Junie B. has the frights over Halloween in Barbara Park's 24th episode about the famous first grader. This time, thanks to Paulie Allen Puffer's "5 scary secrets" about Halloween, Junie is ultra-nervous that the holiday is filled with actual monsters and witches that go trick-or-treating incognito, foot-eating pumpkins, clawing black witch cats, and other ghastly horrors. Poor Junie is on the verge of bowing out of Halloween entirely when she conjures up a foolproof plan: Be scarier than the monsters by dressing as Squirty the Clown, who previously frightened the dickens out of Grandma Miller with an overactive seltzer bottle. Will Junie be able to conquer her fears? Readers will laugh themselves silly finding out, and parents will be thankful that Junie is setting a great example about being brave and not scaring others. A deliciously hilarious treat for your collection.
For most kids, Halloween is one big treat; for first-grader Junie B., it's an entire day of menace. Dangers lurk in every shadow on this scary holiday. Junie worries that costume witches and monsters are real, and she suspects that pumpkins with sharp teeth can eat your feet. And don't even get her started about candy corn.
Barbara Park's latest, Junie B., First Grader: Boo... and I Mean It!, illus. by Denise Brunkus, finds the indefatigable star a bit apprehensive of trick-or-treating: "I'm going to see real, actual monsters and witches! Plus I'll probably be coming home with a bat in my hair." (Aug.) Copyright 2004 Reed Business Information.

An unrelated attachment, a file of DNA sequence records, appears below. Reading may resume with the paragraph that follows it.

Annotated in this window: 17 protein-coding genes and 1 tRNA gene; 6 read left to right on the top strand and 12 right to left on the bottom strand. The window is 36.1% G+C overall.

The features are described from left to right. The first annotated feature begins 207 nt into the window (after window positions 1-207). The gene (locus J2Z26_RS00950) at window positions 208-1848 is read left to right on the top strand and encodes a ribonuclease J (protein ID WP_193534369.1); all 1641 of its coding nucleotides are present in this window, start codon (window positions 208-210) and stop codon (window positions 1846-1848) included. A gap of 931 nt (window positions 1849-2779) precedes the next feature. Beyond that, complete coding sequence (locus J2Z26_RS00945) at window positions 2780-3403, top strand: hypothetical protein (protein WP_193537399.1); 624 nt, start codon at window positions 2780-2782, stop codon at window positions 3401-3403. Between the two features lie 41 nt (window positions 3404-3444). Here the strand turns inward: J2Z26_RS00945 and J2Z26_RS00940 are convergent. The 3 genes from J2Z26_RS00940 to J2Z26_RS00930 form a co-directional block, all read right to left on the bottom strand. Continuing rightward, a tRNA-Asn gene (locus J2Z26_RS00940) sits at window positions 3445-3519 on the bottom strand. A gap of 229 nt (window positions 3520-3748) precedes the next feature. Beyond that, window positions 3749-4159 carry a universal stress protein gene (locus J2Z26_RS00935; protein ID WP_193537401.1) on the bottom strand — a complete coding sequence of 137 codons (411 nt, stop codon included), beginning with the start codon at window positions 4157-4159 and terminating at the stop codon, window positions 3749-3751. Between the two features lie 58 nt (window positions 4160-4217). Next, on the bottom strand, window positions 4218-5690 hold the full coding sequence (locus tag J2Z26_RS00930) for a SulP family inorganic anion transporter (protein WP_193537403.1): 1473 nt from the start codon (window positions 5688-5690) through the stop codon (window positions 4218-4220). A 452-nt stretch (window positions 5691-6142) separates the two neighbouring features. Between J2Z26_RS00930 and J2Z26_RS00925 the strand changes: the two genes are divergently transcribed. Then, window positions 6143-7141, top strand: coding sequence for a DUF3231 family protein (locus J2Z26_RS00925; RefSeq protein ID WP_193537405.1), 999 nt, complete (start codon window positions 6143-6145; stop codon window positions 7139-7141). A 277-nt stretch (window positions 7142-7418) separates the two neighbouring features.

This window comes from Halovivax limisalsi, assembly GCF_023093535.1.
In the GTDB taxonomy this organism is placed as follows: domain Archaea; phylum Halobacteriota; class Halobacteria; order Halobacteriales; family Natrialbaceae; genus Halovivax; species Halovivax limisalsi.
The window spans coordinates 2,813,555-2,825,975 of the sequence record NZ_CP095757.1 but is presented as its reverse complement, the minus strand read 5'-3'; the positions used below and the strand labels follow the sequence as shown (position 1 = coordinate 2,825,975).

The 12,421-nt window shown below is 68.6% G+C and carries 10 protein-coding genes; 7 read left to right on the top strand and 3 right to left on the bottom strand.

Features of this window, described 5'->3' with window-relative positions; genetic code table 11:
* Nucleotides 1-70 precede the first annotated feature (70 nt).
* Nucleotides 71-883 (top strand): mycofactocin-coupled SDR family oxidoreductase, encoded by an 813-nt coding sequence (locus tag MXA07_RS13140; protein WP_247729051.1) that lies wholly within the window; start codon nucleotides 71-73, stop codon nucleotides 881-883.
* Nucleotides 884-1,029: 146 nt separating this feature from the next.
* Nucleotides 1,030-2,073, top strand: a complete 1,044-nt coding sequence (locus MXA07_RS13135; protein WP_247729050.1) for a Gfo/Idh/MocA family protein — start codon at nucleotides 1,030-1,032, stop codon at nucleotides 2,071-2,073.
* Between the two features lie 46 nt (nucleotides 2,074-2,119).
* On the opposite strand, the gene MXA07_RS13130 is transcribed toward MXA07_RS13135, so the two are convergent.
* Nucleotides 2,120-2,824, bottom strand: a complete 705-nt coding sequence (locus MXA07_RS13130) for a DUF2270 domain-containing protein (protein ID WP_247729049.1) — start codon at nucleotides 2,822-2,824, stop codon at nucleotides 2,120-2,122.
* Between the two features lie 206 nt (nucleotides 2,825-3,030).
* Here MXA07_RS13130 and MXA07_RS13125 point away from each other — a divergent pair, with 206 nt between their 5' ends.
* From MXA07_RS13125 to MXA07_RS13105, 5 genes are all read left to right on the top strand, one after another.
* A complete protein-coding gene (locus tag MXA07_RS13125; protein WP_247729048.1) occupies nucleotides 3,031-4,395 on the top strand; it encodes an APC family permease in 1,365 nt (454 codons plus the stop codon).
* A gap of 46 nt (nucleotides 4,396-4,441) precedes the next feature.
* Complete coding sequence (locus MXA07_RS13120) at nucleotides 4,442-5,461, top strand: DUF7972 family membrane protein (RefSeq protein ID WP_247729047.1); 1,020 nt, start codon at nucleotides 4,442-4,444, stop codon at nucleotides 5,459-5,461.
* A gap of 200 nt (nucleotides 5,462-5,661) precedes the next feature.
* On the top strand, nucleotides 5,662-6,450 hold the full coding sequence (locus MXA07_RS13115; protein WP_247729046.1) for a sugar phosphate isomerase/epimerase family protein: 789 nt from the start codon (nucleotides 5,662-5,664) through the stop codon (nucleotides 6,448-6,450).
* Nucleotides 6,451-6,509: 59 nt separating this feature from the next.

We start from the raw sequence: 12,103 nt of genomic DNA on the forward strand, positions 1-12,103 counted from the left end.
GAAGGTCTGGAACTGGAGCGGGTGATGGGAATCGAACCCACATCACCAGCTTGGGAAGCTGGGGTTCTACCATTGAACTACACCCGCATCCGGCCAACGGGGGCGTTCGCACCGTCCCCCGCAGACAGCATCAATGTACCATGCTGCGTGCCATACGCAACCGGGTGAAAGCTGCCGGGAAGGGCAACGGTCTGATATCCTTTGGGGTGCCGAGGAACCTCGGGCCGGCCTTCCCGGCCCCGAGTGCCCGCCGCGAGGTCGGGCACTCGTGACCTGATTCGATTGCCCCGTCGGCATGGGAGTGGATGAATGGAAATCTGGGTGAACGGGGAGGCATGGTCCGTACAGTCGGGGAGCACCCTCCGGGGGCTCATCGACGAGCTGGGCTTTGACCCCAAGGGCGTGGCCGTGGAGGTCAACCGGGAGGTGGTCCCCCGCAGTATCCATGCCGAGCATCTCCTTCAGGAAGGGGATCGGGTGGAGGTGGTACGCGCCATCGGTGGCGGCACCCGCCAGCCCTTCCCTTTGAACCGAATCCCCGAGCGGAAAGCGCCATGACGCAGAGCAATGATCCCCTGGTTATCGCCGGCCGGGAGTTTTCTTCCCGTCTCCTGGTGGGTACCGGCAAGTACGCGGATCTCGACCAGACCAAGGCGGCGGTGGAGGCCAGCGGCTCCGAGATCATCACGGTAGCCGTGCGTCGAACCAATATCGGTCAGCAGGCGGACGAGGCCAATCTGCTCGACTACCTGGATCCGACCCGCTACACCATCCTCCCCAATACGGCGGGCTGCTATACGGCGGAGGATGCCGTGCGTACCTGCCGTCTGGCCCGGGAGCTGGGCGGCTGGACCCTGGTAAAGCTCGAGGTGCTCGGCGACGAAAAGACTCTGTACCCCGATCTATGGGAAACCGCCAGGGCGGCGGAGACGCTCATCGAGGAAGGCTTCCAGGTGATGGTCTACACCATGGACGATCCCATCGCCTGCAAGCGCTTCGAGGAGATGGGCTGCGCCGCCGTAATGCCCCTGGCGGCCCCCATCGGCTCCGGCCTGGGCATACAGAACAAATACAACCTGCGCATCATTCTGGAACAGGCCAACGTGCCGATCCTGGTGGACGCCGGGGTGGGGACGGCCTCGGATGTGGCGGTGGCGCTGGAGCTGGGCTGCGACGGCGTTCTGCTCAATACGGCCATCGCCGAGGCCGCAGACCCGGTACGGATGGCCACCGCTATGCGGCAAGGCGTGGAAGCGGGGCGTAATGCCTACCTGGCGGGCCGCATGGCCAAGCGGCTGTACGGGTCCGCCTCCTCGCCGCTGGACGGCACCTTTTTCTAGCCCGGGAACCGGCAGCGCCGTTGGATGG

Junie B. Jones has a Halloween secret. She's scared of trick-or-treating. She's not a scaredy-cat baby though. Paulie Allen Puffer told her five truths about Halloween that he learned from his eighth grade brother that would keep anyone with a brain off the streets on that night. Only, her mother doesn't know these five secrets and Junie B. Jones would face a wart for a head if she told her. Junie B. is forced to get creative and finagle a custome that will keep her safe on the most frightening night of the year. Philip Johnny Bob, her stuffed elephant acts as Junie's confidant and supporter during this holiday. As in the other Junie B. books, this one is another hilarious account of a day in the life of this first grader. A normally fearless girl, Junie B. shows a different side of herself, and uses her bravery and creativity to overcome her fear. This book is a great contribution to Barbara Park's already stellar series of books. 2004, Random House, Ages 4 to 8.
From USA TODAY:
"Junie B. is the darling of the young-reader set."
From Publisher' Weekly:
"Park convinces beginning readers that Junie B.—and reading—are lots of fun."
From Kirkus Reviews:
"Junie's swarms of young fans will continue to delight in her unique take on the world....A hilarious, first-rate read- aloud."
"Park, one of the funniest writers around . . . brings her refreshing humor to the beginning chapter-book set."
From Time magazine:
"Junie B. Jones is a feisty six-year-old with an endearing penchant for honesty."
From School Library Journal:
"Readers will relate instantly to the trials and tribulations of this first grader....She is always endearing and wonderfully funny."